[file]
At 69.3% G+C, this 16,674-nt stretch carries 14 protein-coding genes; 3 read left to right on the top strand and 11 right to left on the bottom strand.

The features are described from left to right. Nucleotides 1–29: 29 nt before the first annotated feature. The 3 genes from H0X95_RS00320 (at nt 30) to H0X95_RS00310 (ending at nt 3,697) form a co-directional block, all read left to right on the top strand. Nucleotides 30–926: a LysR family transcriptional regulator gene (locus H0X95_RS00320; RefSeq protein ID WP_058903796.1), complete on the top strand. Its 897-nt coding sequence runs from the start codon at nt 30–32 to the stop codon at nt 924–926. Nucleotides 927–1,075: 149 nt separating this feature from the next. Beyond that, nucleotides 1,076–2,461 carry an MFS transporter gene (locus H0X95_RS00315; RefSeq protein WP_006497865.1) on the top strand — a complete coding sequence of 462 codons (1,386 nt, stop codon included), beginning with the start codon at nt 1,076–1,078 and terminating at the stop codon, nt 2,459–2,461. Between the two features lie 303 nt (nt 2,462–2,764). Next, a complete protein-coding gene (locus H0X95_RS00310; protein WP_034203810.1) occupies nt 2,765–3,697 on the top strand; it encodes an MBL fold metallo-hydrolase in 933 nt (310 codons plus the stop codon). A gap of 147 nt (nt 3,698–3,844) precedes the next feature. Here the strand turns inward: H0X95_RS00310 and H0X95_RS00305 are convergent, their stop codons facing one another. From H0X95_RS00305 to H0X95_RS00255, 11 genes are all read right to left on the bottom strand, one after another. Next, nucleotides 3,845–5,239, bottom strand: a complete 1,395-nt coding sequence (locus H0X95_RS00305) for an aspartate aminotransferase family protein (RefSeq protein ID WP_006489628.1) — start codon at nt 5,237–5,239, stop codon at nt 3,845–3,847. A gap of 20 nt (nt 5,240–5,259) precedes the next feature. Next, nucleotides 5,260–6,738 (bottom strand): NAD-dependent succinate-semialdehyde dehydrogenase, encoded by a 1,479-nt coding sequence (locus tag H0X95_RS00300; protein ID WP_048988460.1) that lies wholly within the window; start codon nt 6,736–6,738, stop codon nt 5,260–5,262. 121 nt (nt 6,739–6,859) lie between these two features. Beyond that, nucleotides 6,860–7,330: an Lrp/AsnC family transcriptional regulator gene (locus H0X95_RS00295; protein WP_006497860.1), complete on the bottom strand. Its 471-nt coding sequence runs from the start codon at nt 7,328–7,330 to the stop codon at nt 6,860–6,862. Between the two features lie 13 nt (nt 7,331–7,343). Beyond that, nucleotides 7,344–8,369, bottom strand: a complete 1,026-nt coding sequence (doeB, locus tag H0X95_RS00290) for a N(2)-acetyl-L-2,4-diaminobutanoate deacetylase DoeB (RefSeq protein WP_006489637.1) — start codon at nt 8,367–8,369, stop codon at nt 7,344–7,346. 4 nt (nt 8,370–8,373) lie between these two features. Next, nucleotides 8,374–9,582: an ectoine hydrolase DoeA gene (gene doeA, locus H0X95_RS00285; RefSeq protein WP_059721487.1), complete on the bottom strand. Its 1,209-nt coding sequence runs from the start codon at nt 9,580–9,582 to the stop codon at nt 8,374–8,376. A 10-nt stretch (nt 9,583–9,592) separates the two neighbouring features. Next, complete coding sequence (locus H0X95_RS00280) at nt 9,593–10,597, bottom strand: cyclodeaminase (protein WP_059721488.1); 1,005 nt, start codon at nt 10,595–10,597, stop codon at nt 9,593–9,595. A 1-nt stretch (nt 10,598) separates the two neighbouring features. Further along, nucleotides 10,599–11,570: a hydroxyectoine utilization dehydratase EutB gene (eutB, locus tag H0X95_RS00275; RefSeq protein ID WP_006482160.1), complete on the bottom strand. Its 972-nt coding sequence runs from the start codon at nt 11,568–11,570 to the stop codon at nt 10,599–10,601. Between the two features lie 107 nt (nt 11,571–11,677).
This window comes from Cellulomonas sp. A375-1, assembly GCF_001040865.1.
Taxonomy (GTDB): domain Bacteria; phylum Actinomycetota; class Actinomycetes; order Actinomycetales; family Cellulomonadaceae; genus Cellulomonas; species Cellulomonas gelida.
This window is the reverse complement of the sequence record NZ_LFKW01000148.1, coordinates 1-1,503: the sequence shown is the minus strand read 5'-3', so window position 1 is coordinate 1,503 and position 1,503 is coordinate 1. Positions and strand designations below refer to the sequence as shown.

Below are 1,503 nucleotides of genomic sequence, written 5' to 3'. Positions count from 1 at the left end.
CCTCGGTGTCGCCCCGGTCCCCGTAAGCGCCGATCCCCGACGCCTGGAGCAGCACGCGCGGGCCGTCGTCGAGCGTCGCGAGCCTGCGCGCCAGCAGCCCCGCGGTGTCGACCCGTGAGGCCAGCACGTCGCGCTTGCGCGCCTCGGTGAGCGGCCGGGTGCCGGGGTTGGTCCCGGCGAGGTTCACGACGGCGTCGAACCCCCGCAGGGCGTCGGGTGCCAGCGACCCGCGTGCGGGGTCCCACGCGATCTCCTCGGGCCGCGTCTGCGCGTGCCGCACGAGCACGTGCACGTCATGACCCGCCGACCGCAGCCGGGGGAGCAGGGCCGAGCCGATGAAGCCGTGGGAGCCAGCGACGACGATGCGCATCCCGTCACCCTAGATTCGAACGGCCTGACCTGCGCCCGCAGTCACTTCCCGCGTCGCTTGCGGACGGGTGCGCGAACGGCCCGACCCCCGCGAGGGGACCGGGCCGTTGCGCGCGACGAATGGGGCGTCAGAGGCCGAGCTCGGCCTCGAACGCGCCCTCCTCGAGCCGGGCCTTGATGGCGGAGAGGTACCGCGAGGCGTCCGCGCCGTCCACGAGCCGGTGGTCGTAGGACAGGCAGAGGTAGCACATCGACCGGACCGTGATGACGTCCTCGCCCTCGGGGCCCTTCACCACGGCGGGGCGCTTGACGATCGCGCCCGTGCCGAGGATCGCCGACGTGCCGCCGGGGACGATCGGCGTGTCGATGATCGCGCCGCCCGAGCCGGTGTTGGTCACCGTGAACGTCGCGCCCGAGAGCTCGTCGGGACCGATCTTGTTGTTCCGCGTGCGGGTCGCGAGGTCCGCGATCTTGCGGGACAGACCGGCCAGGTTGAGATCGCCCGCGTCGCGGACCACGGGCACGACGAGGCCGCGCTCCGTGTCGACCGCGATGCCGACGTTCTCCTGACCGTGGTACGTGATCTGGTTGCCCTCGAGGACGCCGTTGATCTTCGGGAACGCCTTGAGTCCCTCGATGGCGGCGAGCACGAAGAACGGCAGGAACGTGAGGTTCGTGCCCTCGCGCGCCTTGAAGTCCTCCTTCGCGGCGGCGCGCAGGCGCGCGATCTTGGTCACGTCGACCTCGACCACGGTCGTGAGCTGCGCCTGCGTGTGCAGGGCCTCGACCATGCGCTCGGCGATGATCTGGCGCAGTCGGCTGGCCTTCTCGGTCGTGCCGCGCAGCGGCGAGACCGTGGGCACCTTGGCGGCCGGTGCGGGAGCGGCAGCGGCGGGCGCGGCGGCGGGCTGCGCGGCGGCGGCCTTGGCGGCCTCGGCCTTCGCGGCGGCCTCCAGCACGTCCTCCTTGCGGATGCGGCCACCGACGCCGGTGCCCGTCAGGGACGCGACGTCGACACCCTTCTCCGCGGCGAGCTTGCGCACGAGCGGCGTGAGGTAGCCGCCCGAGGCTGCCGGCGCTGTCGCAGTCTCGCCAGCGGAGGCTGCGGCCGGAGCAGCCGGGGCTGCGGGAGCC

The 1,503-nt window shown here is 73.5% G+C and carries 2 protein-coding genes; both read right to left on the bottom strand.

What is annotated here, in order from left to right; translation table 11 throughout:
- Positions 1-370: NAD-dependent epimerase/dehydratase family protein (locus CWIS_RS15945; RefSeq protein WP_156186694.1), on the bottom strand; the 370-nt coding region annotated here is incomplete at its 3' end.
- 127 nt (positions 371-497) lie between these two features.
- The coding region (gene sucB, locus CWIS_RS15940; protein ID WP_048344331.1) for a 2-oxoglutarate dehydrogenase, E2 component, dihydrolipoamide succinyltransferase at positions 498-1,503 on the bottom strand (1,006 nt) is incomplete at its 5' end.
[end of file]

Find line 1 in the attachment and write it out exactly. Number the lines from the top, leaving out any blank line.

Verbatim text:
At 69.3% G+C, this 16,674-nt stretch carries 14 protein-coding genes; 3 read left to right on the top strand and 11 right to left on the bottom strand.